Alan Kohler

Alan Kohler is one of Australia’s most experienced business commentators. Alan has been a trusted source of investment advice to Australians for many years, and in 2005 he founded Eureka Report - Australia’s #1 online investment report. Along with Robert Gottliebsen and Stephen Bartholomeusz, Alan also founded Business Spectator, the popular business news and commentary website. Alan is the regular finance presenter on the ABC News and producer of the popular nightly graph (or two).

Chaos looms for restaurants – so sack the bank

Despite a 12-month lead up to compulsory credit card PIN numbers, many restaurants are woefully unprepared for the impending switchover. The banks, more focused on their mortgage clients, have disgracefully neglected these small business customers.

Why don't they do it in the road?

Government expenditure on roads is 'hideously inefficient' and if Joe Hockey thinks the only way to attract super fund investment is to put the risk onto taxpayers then he is about to get screwed.

Kohler Uncovers: This week's company – Emerchants

In this Eureka Report interview, Alan Kohler talks to Tom Cregan of payments solutions company Emerchants.

A pearler of a family business

This is the story of an English Lord, a hard-working bus driver and a little pearl farm that has grown into a shining retail and tourism empire in WA’s sunny Broome.

America's all right Jack – too bad about Russia

When the US embarked on its QE experiment and zero interest rate policy, the rest of the world had little choice but to follow suit. As America prepares to turn off the money tap, emerging markets will be hit hard.

The markets are Teflon-coated with cash

Ongoing geopolitical turmoil has done little to trouble financial markets, which have been propped up by extremely loose monetary policies. The bears are starting to lose credibility.

It’s time to rethink super

With contributions mandated by law and no price regulation, super fund managers are riding the best gravy train around. But focusing on liquid assets is not the best way to serve their customers.

The delicate matter of family succession in a public company

Handing over power to the next generation can be a tricky process for a publicly listed family business. Controlling shareholders must tread carefully if they want to avoid disaster.

The great Australian retirement maze

Regulation of the retirement village and aged care industry is based on complex disclosure that is near impossible to understand. Governments hiding behind a 'buyer beware' principle just isn't good enough.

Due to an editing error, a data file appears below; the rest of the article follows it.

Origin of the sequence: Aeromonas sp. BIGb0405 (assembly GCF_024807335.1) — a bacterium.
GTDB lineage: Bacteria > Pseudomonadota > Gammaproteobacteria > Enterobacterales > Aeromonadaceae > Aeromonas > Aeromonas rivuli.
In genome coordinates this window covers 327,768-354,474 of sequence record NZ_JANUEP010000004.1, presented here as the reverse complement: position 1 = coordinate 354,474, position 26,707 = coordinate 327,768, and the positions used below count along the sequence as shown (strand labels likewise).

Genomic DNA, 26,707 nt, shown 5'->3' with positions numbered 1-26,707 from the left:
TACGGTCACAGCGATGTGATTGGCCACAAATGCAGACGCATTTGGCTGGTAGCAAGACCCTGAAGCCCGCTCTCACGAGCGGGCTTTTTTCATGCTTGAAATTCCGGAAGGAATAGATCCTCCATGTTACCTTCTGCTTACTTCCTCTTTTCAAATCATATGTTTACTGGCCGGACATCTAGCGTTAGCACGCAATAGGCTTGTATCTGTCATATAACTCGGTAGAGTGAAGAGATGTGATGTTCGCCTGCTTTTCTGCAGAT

Murray is damning on how consumers are treated

The Murray inquiry says the disclosure regime for financial products is too complex and costly, and not enough is being done to meet retirees’ risk management needs. Let's hope the government is listening.

Yes, Ralph, it is a conspiracy

The government isn't stamping out sales commissions in financial advice, it's pushing a shrewd package of loopholes that are designed to let the banks have their way.

How to brew a family business

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Bundaberg Brewed Drinks was bought for a steal nearly 50 years ago. Many exploded vats of fizzy drink later, this third-generation family business now puts the pep in supermarket shelves across Australia.

The great retirement rort

Australians get ripped off while saving for retirement just to get scalped by retirement villages when they finally get there. Tackling this racket is the government's chance to redeem itself following its lacklustre performance over the CBA scandal.

The NBN is now an acquisition

The NBN negotiations between the government and Telstra are effectively a battle over the price for the re-nationalisation of the telco's core assets. Telstra looks set to reap the rewards.

The Keech cousins leap into a 3D future

The Keeches built their fortune pouring metal into moulds. Now, while other foundries are closing left and right, they’ve transposed their business into the 21st century with 3D printing.

Currency wars: Australia - 0; US - 1

While the RBA continues to whine about the exchange rate, savers are being used as cannon fodder, with retirees mercilessly thrown in front of the gunfire of low yields and high costs.

The ghost of Basel rattles its chains and moans, again

The Bank for International Settlements has issued central banks another stern warning about the long-term perils of ultra-loose monetary policy, but its pleas are likely to fall on deaf ears.

Far out Brussels sprout

Three great families underpin Australia’s Brussels sprout industry. Each in its own way has beaten the odds to cultivate a healthy business in a tough sector.

Edwards takes aim at our cherished gloom

John Edwards' message that Australia is neither complacent nor facing economic strife will greatly inconvenience the doom merchants in parliament using fear as a sales pitch for reform.

Why Cormann is now right on financial advice

Banning commissions and upholding the best interests duty will help restore the reputation of a much maligned industry. Making financial advice more affordable will be Mathias Cormann's next challenge.